Effective onboarding should be more than mere orientation. Group leaders should make an active attempt at understanding the core values and needs of the group. A good onboarding process assists new hires to internalize and accept the norms of the group. This process is not just a result of what comes from top management but also what they see and hear from the rank and file providers in the group. Hence it is critical to have the right people who understand and embody these values at the planning table. It is equally essential that necessary time and resources are devoted to building a program that meets the needs of the group. The practice management committee at SHM interviewed five different programs across a spectrum of settings. All of them had a designated onboarding program leader with a planning committee that included the administrative staff and senior frontline hospitalists.
According to one estimate, the cost of physician turnover is $400,000-$600,000 per provider.2 Given such staggering costs, it is not difficult to justify the financial resources required to structure an effective onboarding program. Activities such as a detailed facility tour, a welcome breakfast, and a peer buddy system cost virtually nothing. They go a long way in building comradery, make new hires feel like they are part of a team, and reduce burnout and turnover. Costs of an onboarding program are typically related to wages during shadowing and clinical ramp-up. However, all the programs we interviewed acknowledged that the costs associated with onboarding, in the broader context, were small and necessary.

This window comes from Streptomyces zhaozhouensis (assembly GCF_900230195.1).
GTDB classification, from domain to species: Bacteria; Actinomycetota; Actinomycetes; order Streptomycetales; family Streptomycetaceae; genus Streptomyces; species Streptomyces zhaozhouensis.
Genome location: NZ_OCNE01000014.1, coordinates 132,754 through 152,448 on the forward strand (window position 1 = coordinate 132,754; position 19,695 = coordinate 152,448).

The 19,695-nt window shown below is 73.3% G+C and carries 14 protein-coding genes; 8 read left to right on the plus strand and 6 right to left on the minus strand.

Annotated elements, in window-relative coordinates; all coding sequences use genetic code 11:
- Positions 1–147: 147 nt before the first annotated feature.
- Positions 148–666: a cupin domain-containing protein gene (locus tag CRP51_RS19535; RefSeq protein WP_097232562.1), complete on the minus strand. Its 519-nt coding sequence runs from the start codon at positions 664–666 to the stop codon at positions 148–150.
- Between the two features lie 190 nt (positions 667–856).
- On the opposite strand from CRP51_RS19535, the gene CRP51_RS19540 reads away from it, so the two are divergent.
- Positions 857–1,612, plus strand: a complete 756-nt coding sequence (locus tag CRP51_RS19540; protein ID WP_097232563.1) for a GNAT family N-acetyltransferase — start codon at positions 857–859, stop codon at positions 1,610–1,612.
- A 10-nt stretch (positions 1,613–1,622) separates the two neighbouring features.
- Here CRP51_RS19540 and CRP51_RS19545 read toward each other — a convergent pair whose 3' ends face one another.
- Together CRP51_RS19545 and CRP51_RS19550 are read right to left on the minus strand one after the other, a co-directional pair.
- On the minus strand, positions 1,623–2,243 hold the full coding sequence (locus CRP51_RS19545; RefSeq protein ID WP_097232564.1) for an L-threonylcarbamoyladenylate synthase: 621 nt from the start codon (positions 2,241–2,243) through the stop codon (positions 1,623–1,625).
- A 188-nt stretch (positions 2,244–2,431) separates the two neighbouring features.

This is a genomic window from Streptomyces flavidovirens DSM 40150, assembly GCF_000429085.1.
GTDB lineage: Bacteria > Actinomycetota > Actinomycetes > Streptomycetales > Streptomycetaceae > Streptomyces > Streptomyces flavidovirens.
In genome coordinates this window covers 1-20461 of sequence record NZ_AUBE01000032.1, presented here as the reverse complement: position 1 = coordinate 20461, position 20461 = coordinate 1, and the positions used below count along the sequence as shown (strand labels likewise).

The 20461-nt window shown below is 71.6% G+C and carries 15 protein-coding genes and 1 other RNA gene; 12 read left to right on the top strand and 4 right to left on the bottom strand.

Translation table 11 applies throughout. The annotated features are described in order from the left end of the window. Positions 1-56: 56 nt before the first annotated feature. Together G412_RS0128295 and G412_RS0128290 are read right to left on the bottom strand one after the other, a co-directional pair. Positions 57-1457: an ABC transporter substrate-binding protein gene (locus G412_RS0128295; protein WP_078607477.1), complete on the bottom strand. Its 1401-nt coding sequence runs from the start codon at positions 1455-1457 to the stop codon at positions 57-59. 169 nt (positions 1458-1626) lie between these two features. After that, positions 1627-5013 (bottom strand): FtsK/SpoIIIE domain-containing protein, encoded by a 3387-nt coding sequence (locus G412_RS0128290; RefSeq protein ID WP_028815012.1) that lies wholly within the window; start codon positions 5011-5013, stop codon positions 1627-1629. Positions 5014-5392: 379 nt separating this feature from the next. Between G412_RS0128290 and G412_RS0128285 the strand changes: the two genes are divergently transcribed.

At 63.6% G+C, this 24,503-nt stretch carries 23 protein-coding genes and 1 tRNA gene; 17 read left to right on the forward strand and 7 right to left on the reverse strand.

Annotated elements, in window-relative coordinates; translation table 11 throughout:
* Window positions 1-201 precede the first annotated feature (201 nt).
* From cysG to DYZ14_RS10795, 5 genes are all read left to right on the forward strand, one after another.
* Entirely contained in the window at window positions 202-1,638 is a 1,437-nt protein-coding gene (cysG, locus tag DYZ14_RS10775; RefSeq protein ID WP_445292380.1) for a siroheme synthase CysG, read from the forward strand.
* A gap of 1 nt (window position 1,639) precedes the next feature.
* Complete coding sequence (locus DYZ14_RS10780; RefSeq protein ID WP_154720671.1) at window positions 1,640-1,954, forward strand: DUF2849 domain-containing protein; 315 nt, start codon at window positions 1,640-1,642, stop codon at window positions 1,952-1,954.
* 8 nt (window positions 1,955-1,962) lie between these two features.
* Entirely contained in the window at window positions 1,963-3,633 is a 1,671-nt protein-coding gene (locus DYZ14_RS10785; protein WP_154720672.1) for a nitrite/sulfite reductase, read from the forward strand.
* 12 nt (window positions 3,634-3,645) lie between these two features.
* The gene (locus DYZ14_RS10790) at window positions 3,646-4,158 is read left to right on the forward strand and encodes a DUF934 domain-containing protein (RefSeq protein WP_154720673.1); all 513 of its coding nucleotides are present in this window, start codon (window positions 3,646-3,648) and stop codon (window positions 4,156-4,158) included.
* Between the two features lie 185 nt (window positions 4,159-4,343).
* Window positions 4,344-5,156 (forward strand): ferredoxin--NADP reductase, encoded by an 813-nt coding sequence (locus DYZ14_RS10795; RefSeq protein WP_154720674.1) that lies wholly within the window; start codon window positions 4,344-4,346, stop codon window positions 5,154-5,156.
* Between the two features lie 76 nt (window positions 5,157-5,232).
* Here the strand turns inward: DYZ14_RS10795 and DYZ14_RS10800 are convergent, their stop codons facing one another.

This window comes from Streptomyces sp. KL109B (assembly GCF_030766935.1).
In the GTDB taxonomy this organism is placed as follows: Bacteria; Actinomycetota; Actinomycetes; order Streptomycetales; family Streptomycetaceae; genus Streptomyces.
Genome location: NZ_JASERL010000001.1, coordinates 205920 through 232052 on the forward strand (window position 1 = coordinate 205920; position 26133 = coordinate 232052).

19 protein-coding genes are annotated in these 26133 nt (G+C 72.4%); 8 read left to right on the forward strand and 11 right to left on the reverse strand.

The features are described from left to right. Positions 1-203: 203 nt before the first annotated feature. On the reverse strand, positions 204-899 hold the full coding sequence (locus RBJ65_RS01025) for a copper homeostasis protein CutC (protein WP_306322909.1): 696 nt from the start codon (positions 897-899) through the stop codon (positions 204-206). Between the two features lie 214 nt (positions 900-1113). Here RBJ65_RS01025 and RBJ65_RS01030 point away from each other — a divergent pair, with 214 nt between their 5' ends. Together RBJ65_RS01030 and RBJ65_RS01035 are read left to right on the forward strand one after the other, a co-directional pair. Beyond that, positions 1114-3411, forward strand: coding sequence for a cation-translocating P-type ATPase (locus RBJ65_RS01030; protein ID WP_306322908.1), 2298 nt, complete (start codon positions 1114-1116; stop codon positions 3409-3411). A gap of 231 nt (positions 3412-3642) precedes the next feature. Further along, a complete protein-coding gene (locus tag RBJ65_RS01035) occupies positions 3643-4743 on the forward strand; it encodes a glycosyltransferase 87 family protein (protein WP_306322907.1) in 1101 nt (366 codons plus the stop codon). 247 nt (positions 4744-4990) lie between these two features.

The bottom line
An effective onboarding program that is well planned, well structured, and well executed is inherently valuable. It sends a positive signal to new hires, reassuring them that they made a great decision by joining the group. It also reminds the existing providers why they want to be a part of the group and its culture.
It is not about what is said or done during the onboarding process or how long it lasts. It need not be overly complicated. It is how the process makes everyone feel about the group. At the end of the day, like in all aspects of life, that is what ultimately matters.
The SHM Practice Management Committee has created a document that outlines the guiding principles for effective onboarding with attached case studies. Visit the SHM website for more information:
Dr. Irani is a hospitalist affiliated with Baystate Health in Springfield, Mass. He would like to thank Joshua Lapps, Luke Heisenger, and all the members of the SHM Practice Management Committee for their assistance and input in drafting the guiding principles of onboarding and the case studies that have heavily inspired the above article.
1. Carucci R. To Retain New Hires, Spend More Time Onboarding Them. Harvard Busines Review. Dec 3, 2018.
2. Franz D. The staggering costs of physician turnover. Today’s Hospitalist. August 2016.